13 tips to help you eat


Lung cancer can affect your appetite in several ways. Here are some of the most common reasons why your appetite may be lower when you have lung cancer:

  • Digestive changes. Chemotherapy can cause many digestive side effects. These include nausea, vomiting, diarrhea or constipation. All of these can decrease your interest in eating.
  • Damage caused by radiation therapy. Radiation therapy to the lungs can damage the esophagus since it is in the same area. The esophagus is the tube that connects your throat to your stomach. Damage to the esophagus can prevent you from swallowing.
  • Mouth sores. Some people have mouth sores as a side effect of chemotherapy. When you have a sore mouth, you find it hard to eat and certain foods can be irritating.
  • Medications that affect appetite. Lack of appetite may be a side effect of some targeted therapies for non-small cell lung cancer, according to the American Cancer Society (ACS).
  • Tired. A review of studies reported that between 57 and 100% of people with lung cancer will experience fatigue. Fatigue is often accompanied by pain, sleep disturbances and depression. Feeling tired makes it difficult to eat and prepare food.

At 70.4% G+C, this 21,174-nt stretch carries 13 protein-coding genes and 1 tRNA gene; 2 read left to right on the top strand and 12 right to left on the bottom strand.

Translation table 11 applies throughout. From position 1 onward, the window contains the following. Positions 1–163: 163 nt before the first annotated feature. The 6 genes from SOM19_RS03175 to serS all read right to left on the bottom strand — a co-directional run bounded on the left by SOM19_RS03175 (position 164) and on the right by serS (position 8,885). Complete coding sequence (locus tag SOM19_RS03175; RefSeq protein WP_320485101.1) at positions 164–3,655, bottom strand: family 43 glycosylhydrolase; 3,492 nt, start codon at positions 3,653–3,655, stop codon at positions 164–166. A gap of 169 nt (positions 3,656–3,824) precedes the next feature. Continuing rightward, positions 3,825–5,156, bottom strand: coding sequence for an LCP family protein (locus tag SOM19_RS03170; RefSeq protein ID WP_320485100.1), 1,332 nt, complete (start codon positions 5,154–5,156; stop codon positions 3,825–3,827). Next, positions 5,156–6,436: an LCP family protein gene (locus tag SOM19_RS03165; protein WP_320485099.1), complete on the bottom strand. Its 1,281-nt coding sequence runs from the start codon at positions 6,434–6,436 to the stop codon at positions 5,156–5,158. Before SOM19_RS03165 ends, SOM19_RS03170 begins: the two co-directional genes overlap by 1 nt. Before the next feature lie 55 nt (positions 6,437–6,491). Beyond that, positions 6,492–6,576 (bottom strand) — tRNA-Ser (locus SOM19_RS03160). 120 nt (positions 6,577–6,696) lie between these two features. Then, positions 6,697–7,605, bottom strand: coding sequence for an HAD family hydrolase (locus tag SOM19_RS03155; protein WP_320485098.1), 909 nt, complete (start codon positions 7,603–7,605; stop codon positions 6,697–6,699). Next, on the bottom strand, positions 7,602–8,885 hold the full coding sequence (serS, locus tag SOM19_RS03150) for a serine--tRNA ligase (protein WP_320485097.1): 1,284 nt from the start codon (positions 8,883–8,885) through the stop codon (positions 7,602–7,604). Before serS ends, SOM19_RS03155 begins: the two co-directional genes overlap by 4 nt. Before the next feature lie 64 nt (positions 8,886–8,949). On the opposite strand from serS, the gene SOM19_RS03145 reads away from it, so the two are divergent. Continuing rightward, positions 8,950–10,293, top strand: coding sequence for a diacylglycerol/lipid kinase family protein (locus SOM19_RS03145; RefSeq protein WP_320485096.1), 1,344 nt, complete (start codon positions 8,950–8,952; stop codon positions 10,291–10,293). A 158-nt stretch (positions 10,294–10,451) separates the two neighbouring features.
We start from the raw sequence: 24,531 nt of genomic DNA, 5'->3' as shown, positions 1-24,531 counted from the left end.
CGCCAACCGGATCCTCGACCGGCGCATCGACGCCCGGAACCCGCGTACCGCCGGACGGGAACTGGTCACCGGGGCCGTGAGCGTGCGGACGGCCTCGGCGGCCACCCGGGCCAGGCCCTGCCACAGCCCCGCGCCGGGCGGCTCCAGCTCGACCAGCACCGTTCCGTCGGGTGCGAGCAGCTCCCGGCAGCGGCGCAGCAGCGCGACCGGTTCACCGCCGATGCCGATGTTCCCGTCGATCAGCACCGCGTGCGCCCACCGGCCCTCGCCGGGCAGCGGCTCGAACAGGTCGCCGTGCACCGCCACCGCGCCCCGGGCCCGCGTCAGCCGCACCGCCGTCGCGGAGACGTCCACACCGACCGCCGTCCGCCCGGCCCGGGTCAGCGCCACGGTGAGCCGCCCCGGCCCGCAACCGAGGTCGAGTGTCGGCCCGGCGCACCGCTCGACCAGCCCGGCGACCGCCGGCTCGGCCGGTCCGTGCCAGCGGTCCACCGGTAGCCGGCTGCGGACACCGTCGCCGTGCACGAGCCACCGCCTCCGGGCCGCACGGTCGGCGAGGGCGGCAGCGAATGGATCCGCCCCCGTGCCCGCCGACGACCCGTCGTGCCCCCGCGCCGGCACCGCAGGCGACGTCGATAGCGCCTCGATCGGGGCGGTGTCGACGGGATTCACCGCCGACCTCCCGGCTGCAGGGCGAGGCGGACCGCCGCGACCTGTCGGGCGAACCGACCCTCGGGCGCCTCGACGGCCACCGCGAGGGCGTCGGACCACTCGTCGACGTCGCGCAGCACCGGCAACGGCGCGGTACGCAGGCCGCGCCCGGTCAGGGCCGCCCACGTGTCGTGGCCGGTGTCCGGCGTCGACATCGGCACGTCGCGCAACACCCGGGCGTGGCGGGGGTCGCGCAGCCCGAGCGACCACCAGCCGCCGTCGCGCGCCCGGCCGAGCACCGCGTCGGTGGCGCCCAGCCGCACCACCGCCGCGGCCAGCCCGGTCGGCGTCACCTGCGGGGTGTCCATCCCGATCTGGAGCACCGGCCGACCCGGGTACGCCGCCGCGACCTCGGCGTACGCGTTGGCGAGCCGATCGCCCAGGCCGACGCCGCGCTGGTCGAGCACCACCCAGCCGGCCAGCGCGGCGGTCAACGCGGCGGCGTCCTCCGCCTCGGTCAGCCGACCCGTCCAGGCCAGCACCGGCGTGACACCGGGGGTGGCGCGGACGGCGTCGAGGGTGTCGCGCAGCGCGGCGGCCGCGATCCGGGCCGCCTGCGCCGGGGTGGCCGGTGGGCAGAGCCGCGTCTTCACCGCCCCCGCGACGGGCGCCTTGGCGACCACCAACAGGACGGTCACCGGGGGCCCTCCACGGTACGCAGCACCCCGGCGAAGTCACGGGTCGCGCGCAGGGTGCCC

• Shortness of breath. When you feel short of breath, you need extra energy to breathe, and it can be difficult to coordinate breathing and eating at the same time. Shortness of breath also makes it harder to shop for groceries and prepare food.
  • Changes in hunger signals. Normal hunger and satiety signals in the body are driven by a variety of chemical messengers. Cancer cells release proteins that interfere with these signals, reducing your appetite.

Your body needs a variety of nutrients from food to function at its best. When you have lung cancer, your nutrient needs increase. It may seem unfair that eating is so difficult at a time when nutrition is so important.

According to the National Cancer Institute of National Institutes of Health (NIH)insufficient nutrient intake can lead to:

  • lower energy levels
  • loss of muscle and feeling weak
  • less tolerance to treatment
  • decreased immune function

Without enough good nutrients, you can experience the side effects of deficiencies, including iron deficiency anemia.

There are many strategies you can try to increase your nutrient intake when your appetite is low. The things that may work for you will depend on your dietary challenges. It may take some trial and error before you find the things that work for you.

Ask your loved ones and healthcare team for help — they are there to support you. Be honest about what you need help with and how they can help you.

Try soft foods